3. Queen Elizabeth II

    Queen Elizabeth II is more than a figurehead of England; she's an influential leader who has directed and united her people for almost 60 years. Although many of her duties are ceremonial, Queen Elizabeth II is in charge of reading letters from the public, reviewing official papers and briefing notes, and meeting with political ministers, presidents and ambassadors. The Queen has had a long history of participating and promoting charitable work around the world and is the patron of more than 600 charities and organizations. She uses her prestige and political power to bring awareness to various issues and promote certain causes.

  4. Angela Merkel

    Angela Merkel is not only one of the most influential female leaders in the world today, but she is also the first woman to lead a major continental European power. Merkel is the current chancellor of Germany and has held this position since 2005. Merkel's years of political experience and impressive negotiating talents have helped her reach new levels of power and influence. As Chancellor, Merkel has made dramatic improvements to Europe's slow-growing economy through hard work and by strengthening foreign relations. Merkel's unwavering ambition and strong work ethic has helped put Germany back in the driver's seat as one of the most influential countries in the world.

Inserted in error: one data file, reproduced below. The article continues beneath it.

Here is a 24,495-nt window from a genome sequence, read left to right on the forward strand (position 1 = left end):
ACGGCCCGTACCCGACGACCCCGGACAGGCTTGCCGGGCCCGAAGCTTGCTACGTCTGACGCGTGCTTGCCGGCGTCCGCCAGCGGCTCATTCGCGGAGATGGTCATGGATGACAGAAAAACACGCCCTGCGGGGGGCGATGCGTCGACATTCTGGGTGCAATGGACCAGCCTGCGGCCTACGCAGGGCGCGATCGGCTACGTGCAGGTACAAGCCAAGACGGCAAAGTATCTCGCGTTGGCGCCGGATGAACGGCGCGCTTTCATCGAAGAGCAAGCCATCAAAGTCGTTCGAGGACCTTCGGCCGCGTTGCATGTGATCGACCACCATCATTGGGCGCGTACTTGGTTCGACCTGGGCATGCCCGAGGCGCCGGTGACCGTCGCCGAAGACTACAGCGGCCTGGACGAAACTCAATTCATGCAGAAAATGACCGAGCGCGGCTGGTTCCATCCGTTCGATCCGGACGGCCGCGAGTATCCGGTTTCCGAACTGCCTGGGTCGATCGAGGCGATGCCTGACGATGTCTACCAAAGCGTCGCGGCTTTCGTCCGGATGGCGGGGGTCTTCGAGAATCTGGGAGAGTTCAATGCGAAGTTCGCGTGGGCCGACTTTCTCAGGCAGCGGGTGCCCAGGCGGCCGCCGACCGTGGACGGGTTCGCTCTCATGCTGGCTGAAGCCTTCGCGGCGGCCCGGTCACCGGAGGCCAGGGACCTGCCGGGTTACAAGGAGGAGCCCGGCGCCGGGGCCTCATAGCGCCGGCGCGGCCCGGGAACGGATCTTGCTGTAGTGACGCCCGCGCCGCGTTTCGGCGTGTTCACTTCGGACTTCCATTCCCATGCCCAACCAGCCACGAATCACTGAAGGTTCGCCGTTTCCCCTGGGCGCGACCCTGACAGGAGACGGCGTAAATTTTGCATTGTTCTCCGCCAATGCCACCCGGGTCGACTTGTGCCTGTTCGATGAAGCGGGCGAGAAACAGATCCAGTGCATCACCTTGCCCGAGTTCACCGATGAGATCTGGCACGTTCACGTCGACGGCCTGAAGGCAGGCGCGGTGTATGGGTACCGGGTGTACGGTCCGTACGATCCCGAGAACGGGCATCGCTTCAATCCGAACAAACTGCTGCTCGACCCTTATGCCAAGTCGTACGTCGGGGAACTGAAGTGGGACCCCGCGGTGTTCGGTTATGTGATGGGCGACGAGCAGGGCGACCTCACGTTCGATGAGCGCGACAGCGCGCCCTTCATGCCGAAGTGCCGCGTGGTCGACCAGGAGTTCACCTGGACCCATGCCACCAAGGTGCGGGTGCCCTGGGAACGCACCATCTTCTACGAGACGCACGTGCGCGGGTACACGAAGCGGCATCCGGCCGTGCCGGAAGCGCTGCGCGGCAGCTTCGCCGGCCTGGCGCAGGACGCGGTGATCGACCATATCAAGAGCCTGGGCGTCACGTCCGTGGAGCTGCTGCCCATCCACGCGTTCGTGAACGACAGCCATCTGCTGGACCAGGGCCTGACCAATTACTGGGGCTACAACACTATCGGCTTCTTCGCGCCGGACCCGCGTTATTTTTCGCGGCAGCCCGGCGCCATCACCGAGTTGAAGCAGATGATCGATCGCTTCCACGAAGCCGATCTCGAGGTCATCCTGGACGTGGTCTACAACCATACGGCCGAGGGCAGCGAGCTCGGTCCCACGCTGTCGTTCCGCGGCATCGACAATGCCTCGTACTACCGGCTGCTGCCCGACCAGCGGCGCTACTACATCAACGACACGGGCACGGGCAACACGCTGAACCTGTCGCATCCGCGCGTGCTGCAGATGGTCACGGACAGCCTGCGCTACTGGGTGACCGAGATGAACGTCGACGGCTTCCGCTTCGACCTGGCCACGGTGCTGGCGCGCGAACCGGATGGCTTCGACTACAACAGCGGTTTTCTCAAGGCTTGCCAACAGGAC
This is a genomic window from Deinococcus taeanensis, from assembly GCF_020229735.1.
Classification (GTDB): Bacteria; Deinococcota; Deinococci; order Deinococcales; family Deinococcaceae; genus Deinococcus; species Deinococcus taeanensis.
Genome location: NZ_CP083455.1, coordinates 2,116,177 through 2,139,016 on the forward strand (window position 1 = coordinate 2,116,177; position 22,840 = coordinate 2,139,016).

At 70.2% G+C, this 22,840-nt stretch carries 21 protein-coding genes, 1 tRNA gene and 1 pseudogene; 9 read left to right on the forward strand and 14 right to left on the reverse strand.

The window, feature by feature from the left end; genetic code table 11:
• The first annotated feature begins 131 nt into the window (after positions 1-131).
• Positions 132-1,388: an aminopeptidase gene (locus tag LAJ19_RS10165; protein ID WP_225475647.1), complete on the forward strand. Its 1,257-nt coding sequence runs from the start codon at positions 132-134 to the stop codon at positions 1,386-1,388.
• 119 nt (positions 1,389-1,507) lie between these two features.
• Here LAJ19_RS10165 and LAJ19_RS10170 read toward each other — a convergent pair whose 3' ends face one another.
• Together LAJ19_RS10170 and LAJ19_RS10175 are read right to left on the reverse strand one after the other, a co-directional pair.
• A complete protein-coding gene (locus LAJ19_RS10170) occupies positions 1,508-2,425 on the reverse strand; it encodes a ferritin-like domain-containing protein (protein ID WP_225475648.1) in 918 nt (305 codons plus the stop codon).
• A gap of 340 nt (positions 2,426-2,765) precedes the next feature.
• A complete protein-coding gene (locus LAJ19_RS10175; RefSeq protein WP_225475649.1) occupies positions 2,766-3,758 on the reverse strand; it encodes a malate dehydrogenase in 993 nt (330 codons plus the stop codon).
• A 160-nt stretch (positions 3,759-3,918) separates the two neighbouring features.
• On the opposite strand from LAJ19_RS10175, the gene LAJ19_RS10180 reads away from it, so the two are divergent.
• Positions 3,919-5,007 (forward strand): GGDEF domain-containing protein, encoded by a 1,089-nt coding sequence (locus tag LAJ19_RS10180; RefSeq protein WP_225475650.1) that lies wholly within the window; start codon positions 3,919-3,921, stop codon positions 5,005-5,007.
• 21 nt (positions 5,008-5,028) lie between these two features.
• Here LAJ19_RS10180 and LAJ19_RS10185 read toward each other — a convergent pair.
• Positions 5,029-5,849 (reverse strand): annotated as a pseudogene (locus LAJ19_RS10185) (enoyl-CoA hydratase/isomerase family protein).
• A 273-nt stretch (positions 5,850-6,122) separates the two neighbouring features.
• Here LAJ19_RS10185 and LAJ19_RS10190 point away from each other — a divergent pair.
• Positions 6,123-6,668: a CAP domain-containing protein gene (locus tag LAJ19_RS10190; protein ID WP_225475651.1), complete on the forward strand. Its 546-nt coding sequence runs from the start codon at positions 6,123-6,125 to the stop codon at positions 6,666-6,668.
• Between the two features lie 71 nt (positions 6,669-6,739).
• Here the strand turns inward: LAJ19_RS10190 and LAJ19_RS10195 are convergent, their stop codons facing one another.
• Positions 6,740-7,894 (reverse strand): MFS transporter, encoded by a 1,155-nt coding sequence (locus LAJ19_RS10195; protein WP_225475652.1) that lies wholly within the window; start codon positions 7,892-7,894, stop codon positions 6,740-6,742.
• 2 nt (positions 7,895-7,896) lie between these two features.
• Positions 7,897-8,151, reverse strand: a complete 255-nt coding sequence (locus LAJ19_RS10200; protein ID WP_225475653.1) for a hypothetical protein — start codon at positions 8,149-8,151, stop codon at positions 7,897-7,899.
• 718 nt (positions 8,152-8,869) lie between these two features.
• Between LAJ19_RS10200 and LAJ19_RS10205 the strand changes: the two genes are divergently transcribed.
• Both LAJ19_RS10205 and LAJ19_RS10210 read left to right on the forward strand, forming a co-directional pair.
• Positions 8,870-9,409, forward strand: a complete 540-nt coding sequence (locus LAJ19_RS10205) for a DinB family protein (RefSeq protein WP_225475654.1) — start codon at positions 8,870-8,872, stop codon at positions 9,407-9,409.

5. Helle Thorning-Schmidt

    Helle Thorning-Schmidt is the current Prime Minister of Denmark and the first woman to ever hold this position. She is also the leader of the Danish Social Democrats and served as a member of the European Parliament from 1999 to 2004. Thorning-Schmidt surprised the country when her left-wing bloc ousted the right-wing government from power after 10 years of control. As Prime Minister, Thorning-Schmidt has announced that she is committed to ending conservative austerity measures, raising taxes on wealthy Danes and banks and increasing spending to help revive the economy. Thorning-Schmidt clearly has a powerful influence on government and policy, and it'll be exciting to see what she does with her leadership in the coming years.